Today I noticed that I didn't have that stabbing pain in my chest when I went to visit the cemetery.
I noticed the blue the sky, the white and puffy the clouds, and the soft, yet scratchy the grass. Any other place it would have been perfect for a picnic.
I also noticed the people. There are the standers, the kneelers, and the sitters.
I'm a sitter.
I noticed two men, like me, who might have been remembering a buddy. And an older man, head bowed, who might have been spending time with a partner that died before he did.
Sweetie and I watched the PBS Memorial Day special last night. At one point I wondered why we tortured ourselves with the sadness of it all. The pictures, the letters, the music. I told myself I watched out of respect and gratitude. A small sacrifice of time and tears. I noticed, as the camera panned the audience, how old men, who were probably just boys when they learned how to be soldiers, or sailors, or Marines, could still stand at attention, back ramrod straight, shoulders back, head held high, eyes focused forward. There's something about that that makes me weep.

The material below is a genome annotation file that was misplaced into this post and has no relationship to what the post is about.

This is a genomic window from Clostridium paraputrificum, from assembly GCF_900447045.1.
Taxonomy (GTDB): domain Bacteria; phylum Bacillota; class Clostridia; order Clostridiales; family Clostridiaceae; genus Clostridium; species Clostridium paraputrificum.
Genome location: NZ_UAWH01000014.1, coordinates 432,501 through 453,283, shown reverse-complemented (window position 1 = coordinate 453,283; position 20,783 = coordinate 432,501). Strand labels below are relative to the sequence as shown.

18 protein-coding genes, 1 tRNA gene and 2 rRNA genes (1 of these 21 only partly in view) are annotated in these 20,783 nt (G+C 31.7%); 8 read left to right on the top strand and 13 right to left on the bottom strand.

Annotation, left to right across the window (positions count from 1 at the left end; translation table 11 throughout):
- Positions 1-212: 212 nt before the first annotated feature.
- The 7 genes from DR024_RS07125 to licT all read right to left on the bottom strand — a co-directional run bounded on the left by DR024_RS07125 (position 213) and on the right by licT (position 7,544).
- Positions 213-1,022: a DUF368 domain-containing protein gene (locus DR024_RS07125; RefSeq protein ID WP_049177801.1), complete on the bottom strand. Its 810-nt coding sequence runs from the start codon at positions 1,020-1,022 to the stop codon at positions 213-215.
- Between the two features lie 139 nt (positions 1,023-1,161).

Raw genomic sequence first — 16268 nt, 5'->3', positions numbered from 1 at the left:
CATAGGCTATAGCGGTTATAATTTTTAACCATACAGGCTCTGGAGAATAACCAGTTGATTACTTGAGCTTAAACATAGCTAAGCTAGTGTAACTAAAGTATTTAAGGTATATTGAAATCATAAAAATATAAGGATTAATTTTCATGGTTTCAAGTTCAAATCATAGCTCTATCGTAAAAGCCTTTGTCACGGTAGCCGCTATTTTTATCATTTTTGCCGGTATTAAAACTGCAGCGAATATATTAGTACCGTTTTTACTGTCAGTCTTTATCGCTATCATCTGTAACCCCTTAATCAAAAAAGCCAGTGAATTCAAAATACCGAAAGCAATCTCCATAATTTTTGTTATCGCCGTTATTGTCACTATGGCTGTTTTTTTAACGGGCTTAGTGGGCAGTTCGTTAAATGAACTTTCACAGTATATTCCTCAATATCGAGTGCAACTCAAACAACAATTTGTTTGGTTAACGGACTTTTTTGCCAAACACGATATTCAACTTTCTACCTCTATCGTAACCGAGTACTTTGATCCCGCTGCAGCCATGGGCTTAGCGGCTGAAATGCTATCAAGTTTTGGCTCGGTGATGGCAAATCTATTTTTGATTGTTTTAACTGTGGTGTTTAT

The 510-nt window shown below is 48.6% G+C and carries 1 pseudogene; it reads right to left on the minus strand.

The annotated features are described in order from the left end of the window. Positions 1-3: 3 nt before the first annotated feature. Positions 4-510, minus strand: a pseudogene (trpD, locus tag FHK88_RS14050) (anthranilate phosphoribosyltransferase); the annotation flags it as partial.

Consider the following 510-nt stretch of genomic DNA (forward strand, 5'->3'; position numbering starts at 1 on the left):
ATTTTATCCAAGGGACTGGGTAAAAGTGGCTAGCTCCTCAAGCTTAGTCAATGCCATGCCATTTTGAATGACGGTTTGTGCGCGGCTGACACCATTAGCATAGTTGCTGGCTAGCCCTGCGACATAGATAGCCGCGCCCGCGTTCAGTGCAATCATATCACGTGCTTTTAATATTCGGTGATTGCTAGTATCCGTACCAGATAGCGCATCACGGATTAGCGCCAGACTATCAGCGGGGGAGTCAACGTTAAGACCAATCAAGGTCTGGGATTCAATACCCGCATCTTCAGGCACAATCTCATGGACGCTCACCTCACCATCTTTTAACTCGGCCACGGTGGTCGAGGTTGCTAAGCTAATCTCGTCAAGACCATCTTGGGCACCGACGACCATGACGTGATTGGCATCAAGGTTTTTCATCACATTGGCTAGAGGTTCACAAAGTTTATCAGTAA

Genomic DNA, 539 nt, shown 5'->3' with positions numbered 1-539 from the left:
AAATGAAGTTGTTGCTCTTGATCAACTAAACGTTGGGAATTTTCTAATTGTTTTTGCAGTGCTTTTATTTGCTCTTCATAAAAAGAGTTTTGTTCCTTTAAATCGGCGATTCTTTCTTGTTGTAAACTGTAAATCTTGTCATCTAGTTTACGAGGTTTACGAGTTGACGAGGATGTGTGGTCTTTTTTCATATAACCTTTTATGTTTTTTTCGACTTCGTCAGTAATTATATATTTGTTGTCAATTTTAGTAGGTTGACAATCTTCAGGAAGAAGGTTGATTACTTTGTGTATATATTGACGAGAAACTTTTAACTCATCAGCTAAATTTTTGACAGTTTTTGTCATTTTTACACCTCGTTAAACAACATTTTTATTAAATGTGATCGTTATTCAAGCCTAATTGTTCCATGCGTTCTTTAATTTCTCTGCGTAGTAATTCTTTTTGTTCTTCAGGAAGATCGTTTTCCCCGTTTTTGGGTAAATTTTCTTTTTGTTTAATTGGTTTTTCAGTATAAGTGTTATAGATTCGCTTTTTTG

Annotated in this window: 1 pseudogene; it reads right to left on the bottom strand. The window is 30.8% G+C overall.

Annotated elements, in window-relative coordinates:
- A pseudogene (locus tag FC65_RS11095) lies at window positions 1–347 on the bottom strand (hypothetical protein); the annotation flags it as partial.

When Sweetie and I were leaving the hospital after Ayslin was born last week, I noticed this saying on the wall. I don't recall ever hearing it before.
"The difficult we can do at once, the impossible just takes a little longer."
U.S. Seabee Motto.
May the day soon come when we celebrate an everlasting peace that so many men and women have died to procure. Merry ME